Using Choice Experiments for Non-Market Valuation

Peer Reviewed
1 January 2003

Choice experiments are becoming ever more frequently applied to the valuation of non-market goods. The purpose of this paper is to give a detailed description of the steps involved in a choice experiment and to discuss the use of this method for valuing non-market goods.

This paper provides the latest research developments in the method of choice experiments applied to valuation of non-market goods. Choice experiments, along with the, by now, wellknown contingent valuation method, are very important tools for valuing non-market goods and the results are used in both cost-benefit analyses and litigations related to damage assessments. The paper should provide the reader with both the means to carry out a choice experiment and to conduct a detailed critical analysis of its performance in order to give informed advice about the results. A discussion of the underlying economic model of choice experiments is incorporated, as well as a presentation of econometric models consistent with economic theory. Furthermore, a detailed discussion on the development of a choice experiment is provided, which in particular focuses on the design of the experiment and tests of validity. Finally, a discussion on different ways to calculate welfare effects is presented.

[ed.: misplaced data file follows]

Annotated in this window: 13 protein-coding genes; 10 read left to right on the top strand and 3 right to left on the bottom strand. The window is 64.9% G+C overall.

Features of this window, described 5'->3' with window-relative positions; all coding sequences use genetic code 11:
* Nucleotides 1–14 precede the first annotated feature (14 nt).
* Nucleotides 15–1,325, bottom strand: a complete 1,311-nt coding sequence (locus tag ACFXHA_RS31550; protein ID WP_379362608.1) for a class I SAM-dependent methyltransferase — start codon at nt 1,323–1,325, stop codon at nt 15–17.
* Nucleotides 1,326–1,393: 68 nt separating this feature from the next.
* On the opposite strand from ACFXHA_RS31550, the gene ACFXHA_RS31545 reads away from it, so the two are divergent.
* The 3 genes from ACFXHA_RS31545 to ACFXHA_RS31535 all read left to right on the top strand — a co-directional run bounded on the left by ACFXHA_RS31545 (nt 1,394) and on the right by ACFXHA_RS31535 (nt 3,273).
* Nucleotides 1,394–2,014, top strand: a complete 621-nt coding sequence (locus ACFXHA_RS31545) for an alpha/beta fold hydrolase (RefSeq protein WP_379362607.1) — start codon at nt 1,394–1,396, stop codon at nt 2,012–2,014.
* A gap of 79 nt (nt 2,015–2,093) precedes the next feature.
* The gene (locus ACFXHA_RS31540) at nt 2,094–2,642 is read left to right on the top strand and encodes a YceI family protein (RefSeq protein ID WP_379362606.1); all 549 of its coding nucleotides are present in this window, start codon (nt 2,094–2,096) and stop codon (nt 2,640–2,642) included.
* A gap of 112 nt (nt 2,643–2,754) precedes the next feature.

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Publication | 1 March 2003